This past year has not been easy for anyone. New research out of The University of Manchester, The University of Sheffield and Lancaster University suggests that those over the age of 70 with hearing loss may be especially vulnerable to feelings of loneliness, poor memory and mental health problems.
The Impact of Hearing Loss during Lockdown
Published in the February 2021 issue of the Journal of Audiology, this study looked at the impact the COVID-19 pandemic and 2020 lockdown had on mental health. The researchers enrolled 80 participants over the age of 70 who had access to the internet. The participants completed two questionnaires 12 weeks apart during May and June of 2020 about their hearing ability, socialization practices, feelings of loneliness, anxiety, depression and cognitive function.
Not surprisingly, the researchers found that there was a significant reduction in socialization levels in this population between pre- and mid-pandemic. The closure of many popular meetup spots such as the Philbrook Museum of Art may have also contributed to this decrease. Hearing difficulties were significantly associated with higher levels of depression, loneliness and cognitive dysfunction.
The results also indicated that those with hearing loss reported a worsening of anxiety, depression and memory problems during the pandemic compared to their feelings pre-pandemic.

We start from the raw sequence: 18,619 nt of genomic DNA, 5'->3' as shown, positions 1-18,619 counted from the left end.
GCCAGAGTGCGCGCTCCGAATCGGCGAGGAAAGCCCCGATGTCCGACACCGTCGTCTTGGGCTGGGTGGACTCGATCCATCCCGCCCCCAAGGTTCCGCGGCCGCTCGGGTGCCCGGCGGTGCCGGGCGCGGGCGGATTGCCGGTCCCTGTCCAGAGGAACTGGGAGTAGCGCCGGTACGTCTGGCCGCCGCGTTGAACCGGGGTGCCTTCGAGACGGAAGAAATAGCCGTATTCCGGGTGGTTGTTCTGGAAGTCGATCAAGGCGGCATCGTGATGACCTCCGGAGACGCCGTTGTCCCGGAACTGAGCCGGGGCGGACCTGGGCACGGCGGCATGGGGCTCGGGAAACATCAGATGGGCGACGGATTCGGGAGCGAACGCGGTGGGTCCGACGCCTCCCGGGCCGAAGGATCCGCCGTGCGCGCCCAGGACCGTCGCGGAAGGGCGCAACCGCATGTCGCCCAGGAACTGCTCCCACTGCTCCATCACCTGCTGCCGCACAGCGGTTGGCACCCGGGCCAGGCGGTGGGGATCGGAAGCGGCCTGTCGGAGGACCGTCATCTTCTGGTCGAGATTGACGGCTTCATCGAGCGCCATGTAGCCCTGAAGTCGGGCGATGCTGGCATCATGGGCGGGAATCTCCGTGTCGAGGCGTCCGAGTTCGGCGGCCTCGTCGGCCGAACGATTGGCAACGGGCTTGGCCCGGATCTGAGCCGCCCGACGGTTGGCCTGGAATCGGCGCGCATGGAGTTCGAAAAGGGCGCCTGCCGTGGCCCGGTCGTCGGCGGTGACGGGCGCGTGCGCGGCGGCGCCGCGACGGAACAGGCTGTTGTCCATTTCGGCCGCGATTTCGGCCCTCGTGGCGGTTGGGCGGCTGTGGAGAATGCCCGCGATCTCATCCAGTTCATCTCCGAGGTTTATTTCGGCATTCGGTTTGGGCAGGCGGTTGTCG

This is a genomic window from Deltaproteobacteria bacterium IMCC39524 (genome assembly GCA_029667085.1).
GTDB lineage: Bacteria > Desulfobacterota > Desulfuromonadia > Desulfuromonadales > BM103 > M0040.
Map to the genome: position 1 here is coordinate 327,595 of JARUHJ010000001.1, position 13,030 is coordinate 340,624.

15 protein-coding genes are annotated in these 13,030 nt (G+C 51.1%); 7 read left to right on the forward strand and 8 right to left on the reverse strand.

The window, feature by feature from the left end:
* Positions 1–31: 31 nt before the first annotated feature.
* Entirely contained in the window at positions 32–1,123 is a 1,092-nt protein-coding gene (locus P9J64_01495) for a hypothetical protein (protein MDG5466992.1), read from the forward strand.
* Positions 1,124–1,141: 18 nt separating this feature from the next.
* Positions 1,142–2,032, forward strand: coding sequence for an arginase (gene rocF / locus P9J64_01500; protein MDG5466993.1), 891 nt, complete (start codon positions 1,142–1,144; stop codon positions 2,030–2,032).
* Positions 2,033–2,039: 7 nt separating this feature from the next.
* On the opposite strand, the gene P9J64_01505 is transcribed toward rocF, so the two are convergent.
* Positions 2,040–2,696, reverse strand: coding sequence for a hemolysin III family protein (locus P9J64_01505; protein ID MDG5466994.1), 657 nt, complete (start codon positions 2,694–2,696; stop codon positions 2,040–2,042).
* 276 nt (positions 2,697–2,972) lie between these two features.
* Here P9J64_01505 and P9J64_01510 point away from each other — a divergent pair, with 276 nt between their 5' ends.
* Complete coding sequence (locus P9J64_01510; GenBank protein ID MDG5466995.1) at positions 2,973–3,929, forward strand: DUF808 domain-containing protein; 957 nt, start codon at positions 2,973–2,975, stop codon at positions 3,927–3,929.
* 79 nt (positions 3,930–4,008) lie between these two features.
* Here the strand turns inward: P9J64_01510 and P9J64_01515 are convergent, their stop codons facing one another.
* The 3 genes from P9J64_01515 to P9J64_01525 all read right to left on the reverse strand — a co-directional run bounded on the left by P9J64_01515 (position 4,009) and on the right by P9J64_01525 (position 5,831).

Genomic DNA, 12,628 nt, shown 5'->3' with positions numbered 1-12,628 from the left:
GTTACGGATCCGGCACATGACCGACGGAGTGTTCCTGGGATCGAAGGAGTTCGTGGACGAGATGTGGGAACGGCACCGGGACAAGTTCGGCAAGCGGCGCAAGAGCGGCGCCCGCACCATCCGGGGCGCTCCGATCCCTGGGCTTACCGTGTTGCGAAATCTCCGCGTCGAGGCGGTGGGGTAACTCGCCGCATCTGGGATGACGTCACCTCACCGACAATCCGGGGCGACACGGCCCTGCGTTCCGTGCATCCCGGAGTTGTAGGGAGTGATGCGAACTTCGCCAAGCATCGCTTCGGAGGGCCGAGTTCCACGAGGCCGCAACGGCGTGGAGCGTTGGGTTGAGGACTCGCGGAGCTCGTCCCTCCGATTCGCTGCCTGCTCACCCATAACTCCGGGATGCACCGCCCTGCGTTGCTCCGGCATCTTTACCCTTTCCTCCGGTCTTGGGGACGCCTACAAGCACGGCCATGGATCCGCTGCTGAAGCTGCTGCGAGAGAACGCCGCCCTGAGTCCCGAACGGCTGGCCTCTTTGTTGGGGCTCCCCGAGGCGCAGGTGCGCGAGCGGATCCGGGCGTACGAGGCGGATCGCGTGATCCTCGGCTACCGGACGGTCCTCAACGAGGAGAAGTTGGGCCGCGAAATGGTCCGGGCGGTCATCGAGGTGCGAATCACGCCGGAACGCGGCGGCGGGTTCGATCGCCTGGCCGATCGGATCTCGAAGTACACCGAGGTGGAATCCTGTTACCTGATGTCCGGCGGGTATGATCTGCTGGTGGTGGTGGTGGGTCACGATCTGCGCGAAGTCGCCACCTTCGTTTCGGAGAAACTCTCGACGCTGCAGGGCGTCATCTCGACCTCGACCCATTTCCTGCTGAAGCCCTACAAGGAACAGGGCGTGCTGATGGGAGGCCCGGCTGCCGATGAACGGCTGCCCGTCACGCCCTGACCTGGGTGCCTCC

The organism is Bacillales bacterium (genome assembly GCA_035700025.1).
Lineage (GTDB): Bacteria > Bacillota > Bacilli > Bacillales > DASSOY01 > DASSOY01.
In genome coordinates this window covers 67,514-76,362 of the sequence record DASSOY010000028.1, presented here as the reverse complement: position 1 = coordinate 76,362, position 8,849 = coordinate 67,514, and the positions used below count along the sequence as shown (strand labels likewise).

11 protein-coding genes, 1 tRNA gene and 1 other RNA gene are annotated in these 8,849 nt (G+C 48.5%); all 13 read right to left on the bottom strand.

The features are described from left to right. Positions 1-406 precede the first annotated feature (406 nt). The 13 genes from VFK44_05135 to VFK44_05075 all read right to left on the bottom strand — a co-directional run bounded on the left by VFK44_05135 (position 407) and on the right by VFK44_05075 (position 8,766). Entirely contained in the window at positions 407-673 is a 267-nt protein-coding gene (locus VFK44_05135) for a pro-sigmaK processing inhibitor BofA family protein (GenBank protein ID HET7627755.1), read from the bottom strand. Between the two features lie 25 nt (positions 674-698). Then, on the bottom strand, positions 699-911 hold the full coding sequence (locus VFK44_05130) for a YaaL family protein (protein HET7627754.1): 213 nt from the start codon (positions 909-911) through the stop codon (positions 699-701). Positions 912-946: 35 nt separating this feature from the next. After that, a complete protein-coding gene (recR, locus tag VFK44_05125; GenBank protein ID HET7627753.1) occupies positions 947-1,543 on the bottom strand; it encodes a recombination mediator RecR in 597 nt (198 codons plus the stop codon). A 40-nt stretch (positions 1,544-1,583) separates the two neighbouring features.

Breaking Down These Results
While there can be a number of reasons behind these results, lead author Dr. Jenna Littlejohn suspects there are three key factors at play – the cancellation of medical appointments, use of face masks and increased use of technology.
Most non-essential medical appointments were canceled during the height of the pandemic. This included audiology visits, which could have provided much-needed treatment to those living with hearing loss.
The use of face masks made it harder than ever for those with hearing loss to communicate, as the masks act as a sound barrier. Not only do face masks muffle the voice of the speaker, but they make it more complicated for those who rely on lip reading or facial expressions.
Because of social distancing, many turned to technology to remain connected with friends and family. For those with hearing loss, talking on the phone or participating in a video call could be a struggle.
Dr. Littlejohn explains, “We need to ensure people with hearing loss get the correct support from health and social care professionals in terms of supporting mental health and investigating the risk of cognitive impairment due to the enforced social isolation on these people.” She continued, “The more data we have, the better we can inform the health and social care professionals who are responsible for them.”
To learn more about the impact COVID-19 is having on those with hearing loss or to schedule an appointment with a hearing professional, contact Eastern Oklahoma ENT today.